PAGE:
Stevens also wants to use his presidency to bring conferences to the area to elevate the city’s visibility. He is already looking forward to bringing an educational conference for advanced practice providers of neurology to Fort Wayne in the summer or fall of 2020.
Stevens’s leadership style reflects his humble attitude. It is critically important, he says, for a leader to be true to himself, to understand his strengths and weaknesses, to be honest, and to use people’s talent appropriately. Most of all, individual ambition should give way to the greater good.
“It’s never been an ego-driven thing for me. It has always been about servant leadership,” says Stevens. “I’ve always been of the mindset that I’ve never really cared who got the credit, as long as what needs to get accomplished gets done.”
Nonetheless, the work Stevens does with the American Academy of Neurology demands much of his time. In addition to seeing patients at Fort Wayne Neurological Center, he serves as professor of neurology at the Indiana University School of Medicine and leads an active family life with his wife and adult children. With such a full schedule, Stevens could easily fall victim to the burnout he wants to address. Interestingly, his solution has actually been to become busier.
“One of the cures for me has been involvement outside the practice,” says Stevens. “It’s a wonderful tonic, getting involved and witnessing that your efforts can make a difference. Just the experience of interacting with incredibly bright colleagues is a shot of energy.”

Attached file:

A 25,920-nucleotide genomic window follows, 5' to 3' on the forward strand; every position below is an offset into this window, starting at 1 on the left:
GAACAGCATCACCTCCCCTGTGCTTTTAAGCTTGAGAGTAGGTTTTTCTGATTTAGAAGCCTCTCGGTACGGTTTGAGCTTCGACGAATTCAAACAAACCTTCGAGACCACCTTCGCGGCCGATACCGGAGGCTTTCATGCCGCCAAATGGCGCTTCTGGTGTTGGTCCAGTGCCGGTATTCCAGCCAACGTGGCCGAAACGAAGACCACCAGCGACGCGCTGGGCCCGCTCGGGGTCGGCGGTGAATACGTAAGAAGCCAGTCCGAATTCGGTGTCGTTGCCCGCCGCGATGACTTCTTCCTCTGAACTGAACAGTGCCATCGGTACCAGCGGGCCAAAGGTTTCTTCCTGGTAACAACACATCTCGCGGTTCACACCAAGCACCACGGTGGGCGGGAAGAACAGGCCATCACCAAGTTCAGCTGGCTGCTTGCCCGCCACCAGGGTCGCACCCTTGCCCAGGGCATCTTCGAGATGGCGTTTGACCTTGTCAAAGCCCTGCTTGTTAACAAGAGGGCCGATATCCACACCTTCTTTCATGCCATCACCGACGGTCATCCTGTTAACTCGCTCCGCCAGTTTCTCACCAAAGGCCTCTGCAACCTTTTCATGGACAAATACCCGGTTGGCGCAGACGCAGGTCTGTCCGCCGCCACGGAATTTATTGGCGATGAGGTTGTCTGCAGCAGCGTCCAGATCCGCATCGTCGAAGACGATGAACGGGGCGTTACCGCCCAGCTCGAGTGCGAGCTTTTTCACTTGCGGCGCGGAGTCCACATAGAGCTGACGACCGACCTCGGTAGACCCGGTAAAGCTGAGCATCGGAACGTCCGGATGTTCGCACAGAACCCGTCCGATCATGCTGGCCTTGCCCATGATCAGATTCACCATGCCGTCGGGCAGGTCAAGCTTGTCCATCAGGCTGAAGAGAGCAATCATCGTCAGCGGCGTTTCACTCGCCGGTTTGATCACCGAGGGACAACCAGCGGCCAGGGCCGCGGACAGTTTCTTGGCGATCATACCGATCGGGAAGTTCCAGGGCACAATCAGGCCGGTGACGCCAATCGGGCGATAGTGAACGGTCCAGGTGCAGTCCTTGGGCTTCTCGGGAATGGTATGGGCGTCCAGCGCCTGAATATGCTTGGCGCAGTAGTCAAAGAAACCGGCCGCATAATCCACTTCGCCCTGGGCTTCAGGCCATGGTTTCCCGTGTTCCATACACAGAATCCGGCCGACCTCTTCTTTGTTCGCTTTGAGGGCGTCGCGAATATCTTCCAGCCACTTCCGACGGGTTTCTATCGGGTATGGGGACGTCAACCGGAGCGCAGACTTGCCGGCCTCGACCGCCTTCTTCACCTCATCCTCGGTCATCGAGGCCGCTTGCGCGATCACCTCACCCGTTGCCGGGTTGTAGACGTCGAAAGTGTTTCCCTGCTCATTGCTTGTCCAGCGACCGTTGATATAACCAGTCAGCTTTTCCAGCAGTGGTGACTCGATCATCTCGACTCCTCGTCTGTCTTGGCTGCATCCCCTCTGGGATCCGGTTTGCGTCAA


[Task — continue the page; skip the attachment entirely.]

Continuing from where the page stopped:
Even with his increased responsibilities to the AAN, Stevens will still care for his patients at the Fort Wayne Neurological Center.
“I value the opportunity to make a difference in someone’s life,” he says. “Whether it is the one-on-one opportunity with my patients or the thousands of lives impacted by the American Academy of Neurology. I feel very fortunate to have found something that I am as passionate about today as when I started my career more than thirty years ago.”
As Stevens prepares to take the reins at the AAN, his advice to others is simple: set your sights high and get involved. Although the journey may be demanding and require a significant amount of time, the payback in personal satisfaction is worth the effort.
“If you don’t dream it, it won’t happen,” he says. “I encourage people to get involved in whatever it is that is meaningful to them. Giving, especially when you have an attitude of service, repays the individual multiple times over.”
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Products & Services: Fort Wayne Neurological Center provides patients suffering from neurological and spinal disorders with the advanced, comprehensive and accessible care. The healthcare team is committed to offering unequaled service through the entire continuum of a patient’s care, including: evaluation, diagnosis, treatment, follow-up, prevention, education, research, referral and administration. Specialties include multiple sclerosis, epilepsy, Alzheimer’s/dementia, movement disorders, sleep disorders, stroke and neurodiagnostics.